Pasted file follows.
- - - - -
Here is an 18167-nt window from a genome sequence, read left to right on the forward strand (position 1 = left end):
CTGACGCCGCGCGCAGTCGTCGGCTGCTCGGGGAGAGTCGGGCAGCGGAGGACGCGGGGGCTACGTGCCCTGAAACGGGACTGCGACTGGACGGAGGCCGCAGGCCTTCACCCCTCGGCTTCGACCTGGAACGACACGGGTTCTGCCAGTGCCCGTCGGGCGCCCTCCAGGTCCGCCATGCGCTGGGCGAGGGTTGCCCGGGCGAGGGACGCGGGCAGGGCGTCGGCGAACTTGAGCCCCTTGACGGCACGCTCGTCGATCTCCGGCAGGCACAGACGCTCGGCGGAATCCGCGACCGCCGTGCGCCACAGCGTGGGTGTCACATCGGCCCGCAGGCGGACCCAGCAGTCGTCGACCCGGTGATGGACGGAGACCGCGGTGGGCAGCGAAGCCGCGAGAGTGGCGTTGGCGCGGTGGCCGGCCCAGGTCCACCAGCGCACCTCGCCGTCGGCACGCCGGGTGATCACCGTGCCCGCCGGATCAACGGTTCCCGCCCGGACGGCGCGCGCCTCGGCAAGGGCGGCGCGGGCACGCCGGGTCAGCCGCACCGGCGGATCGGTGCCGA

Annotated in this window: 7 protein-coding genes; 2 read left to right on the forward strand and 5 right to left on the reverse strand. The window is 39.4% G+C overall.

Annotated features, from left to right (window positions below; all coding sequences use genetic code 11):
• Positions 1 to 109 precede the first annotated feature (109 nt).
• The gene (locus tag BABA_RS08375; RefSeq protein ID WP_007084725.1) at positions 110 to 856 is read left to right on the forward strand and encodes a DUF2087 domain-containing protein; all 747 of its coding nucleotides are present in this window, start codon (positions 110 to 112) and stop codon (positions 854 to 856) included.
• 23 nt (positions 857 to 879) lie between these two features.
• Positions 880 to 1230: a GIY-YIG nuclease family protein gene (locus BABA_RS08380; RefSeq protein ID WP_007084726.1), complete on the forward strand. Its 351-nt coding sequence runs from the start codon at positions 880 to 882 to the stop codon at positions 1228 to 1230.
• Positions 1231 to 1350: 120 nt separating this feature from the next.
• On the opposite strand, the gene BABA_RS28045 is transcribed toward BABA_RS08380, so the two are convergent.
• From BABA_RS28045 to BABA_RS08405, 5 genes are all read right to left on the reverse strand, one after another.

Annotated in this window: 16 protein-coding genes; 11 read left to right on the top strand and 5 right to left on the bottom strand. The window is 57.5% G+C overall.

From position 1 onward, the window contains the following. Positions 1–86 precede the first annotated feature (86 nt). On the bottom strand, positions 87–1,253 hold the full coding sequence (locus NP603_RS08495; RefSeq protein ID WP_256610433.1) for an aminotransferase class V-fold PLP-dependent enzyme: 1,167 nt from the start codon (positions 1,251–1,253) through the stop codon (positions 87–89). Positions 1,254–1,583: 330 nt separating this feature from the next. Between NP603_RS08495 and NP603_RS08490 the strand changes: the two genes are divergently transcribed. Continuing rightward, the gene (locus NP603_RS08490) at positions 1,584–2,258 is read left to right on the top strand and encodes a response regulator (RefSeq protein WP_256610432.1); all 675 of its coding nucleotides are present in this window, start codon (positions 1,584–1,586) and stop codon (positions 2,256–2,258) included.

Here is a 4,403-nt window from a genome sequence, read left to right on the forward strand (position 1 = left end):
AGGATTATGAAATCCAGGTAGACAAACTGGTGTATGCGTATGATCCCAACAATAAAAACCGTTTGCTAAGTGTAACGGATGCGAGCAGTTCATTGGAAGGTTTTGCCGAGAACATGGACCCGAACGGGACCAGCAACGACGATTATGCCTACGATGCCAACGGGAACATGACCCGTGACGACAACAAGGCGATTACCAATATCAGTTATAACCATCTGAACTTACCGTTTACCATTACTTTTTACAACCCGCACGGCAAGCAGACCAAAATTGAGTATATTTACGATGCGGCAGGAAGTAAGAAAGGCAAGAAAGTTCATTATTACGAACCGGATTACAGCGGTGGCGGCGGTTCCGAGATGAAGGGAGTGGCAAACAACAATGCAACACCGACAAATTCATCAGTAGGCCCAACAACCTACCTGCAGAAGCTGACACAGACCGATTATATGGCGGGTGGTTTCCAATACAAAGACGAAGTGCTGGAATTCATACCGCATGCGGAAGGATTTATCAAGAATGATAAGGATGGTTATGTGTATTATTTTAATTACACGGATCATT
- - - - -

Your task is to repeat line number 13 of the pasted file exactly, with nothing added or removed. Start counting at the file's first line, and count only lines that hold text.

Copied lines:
From position 1 onward, the window contains the following. Positions 1–86 precede the first annotated feature (86 nt). On the bottom strand, positions 87–1,253 hold the full coding sequence (locus NP603_RS08495; RefSeq protein ID WP_256610433.1) for an aminotransferase class V-fold PLP-dependent enzyme: 1,167 nt from the start codon (positions 1,251–1,253) through the stop codon (positions 87–89). Positions 1,254–1,583: 330 nt separating this feature from the next. Between NP603_RS08495 and NP603_RS08490 the strand changes: the two genes are divergently transcribed. Continuing rightward, the gene (locus NP603_RS08490) at positions 1,584–2,258 is read left to right on the top strand and encodes a response regulator (RefSeq protein WP_256610432.1); all 675 of its coding nucleotides are present in this window, start codon (positions 1,584–1,586) and stop codon (positions 2,256–2,258) included.